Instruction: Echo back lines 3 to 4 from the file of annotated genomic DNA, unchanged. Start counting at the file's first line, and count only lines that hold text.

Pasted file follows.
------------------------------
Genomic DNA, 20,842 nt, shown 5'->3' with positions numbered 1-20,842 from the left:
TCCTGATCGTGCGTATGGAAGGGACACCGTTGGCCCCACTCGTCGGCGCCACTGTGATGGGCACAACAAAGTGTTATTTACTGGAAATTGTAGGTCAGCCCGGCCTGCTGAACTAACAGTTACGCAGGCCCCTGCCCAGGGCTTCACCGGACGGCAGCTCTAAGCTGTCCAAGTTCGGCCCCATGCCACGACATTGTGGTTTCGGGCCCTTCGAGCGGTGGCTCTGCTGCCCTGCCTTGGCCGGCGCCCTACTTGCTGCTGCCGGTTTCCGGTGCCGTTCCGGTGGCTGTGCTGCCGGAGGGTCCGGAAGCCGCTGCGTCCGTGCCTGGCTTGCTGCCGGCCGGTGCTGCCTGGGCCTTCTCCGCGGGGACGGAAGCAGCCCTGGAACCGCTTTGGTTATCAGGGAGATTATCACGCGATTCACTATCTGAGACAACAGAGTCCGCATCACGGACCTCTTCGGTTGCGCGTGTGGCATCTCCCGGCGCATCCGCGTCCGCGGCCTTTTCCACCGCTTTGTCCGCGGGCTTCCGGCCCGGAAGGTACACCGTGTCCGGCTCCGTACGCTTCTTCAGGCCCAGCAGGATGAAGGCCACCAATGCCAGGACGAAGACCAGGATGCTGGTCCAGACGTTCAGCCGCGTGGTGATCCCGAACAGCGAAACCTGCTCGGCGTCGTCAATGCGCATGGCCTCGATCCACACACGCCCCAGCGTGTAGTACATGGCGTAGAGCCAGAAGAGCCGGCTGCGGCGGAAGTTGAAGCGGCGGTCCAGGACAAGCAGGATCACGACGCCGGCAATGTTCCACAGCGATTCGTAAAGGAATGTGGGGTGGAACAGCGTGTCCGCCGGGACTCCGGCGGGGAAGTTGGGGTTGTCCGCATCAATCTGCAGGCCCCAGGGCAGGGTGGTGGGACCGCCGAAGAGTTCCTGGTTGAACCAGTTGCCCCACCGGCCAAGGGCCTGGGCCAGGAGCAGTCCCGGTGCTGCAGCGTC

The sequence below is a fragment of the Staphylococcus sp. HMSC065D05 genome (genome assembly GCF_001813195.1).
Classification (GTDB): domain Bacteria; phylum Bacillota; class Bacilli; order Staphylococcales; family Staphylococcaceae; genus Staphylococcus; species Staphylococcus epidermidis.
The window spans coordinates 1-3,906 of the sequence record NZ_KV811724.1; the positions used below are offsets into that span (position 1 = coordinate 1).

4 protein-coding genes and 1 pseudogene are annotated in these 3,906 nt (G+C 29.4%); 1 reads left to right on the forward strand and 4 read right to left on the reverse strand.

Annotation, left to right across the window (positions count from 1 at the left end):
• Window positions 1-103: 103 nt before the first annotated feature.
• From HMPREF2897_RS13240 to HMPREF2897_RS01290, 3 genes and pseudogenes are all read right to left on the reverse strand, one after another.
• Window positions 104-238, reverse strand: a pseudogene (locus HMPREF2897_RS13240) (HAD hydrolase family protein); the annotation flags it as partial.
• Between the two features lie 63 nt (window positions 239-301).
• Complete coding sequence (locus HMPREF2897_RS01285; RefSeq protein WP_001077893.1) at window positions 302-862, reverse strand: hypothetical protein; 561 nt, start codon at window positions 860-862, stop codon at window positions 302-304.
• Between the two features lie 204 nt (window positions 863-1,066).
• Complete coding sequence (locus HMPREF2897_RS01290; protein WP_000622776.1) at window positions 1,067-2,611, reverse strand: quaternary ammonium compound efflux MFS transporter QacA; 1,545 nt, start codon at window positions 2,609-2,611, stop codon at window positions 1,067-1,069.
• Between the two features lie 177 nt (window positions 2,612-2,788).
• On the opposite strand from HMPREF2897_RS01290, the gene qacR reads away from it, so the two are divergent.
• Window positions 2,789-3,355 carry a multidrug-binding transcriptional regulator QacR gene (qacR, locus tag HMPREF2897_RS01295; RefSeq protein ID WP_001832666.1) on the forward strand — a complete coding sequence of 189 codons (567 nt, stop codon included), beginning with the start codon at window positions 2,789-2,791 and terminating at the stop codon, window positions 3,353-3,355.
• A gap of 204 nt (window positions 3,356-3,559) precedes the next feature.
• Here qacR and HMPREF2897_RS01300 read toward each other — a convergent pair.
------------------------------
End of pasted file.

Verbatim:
The sequence below is a fragment of the Staphylococcus sp. HMSC065D05 genome (genome assembly GCF_001813195.1).
Classification (GTDB): domain Bacteria; phylum Bacillota; class Bacilli; order Staphylococcales; family Staphylococcaceae; genus Staphylococcus; species Staphylococcus epidermidis.